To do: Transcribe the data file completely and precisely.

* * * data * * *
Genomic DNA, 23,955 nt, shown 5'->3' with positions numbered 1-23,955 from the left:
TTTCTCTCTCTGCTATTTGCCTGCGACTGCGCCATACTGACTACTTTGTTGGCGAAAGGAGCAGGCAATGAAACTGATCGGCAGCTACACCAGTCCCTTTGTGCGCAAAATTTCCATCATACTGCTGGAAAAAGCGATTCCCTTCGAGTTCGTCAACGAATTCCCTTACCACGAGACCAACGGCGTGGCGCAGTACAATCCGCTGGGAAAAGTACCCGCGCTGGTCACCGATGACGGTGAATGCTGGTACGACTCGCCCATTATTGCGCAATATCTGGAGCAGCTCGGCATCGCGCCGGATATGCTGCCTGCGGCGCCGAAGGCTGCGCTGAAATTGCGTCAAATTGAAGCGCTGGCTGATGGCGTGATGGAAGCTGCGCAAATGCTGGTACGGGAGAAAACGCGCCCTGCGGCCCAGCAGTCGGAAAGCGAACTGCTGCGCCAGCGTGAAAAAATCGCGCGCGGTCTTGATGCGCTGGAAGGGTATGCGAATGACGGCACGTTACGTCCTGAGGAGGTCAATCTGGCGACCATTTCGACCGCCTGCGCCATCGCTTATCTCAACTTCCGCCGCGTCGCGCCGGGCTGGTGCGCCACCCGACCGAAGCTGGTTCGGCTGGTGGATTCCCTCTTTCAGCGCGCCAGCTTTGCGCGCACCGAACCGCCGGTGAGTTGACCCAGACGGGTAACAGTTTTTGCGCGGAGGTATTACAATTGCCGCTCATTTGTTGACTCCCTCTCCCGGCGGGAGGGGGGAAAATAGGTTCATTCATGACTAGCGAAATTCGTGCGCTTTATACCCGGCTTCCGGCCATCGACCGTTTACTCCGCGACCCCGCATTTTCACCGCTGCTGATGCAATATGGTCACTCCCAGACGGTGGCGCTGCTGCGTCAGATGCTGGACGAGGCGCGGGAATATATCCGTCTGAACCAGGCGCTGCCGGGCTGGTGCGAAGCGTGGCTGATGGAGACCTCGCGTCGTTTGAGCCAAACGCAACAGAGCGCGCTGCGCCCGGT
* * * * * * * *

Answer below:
Genomic DNA, 23,955 nt, shown 5'->3' with positions numbered 1-23,955 from the left:
TTTCTCTCTCTGCTATTTGCCTGCGACTGCGCCATACTGACTACTTTGTTGGCGAAAGGAGCAGGCAATGAAACTGATCGGCAGCTACACCAGTCCCTTTGTGCGCAAAATTTCCATCATACTGCTGGAAAAAGCGATTCCCTTCGAGTTCGTCAACGAATTCCCTTACCACGAGACCAACGGCGTGGCGCAGTACAATCCGCTGGGAAAAGTACCCGCGCTGGTCACCGATGACGGTGAATGCTGGTACGACTCGCCCATTATTGCGCAATATCTGGAGCAGCTCGGCATCGCGCCGGATATGCTGCCTGCGGCGCCGAAGGCTGCGCTGAAATTGCGTCAAATTGAAGCGCTGGCTGATGGCGTGATGGAAGCTGCGCAAATGCTGGTACGGGAGAAAACGCGCCCTGCGGCCCAGCAGTCGGAAAGCGAACTGCTGCGCCAGCGTGAAAAAATCGCGCGCGGTCTTGATGCGCTGGAAGGGTATGCGAATGACGGCACGTTACGTCCTGAGGAGGTCAATCTGGCGACCATTTCGACCGCCTGCGCCATCGCTTATCTCAACTTCCGCCGCGTCGCGCCGGGCTGGTGCGCCACCCGACCGAAGCTGGTTCGGCTGGTGGATTCCCTCTTTCAGCGCGCCAGCTTTGCGCGCACCGAACCGCCGGTGAGTTGACCCAGACGGGTAACAGTTTTTGCGCGGAGGTATTACAATTGCCGCTCATTTGTTGACTCCCTCTCCCGGCGGGAGGGGGGAAAATAGGTTCATTCATGACTAGCGAAATTCGTGCGCTTTATACCCGGCTTCCGGCCATCGACCGTTTACTCCGCGACCCCGCATTTTCACCGCTGCTGATGCAATATGGTCACTCCCAGACGGTGGCGCTGCTGCGTCAGATGCTGGACGAGGCGCGGGAATATATCCGTCTGAACCAGGCGCTGCCGGGCTGGTGCGAAGCGTGGCTGATGGAGACCTCGCGTCGTTTGAGCCAAACGCAACAGAGCGCGCTGCGCCCGGT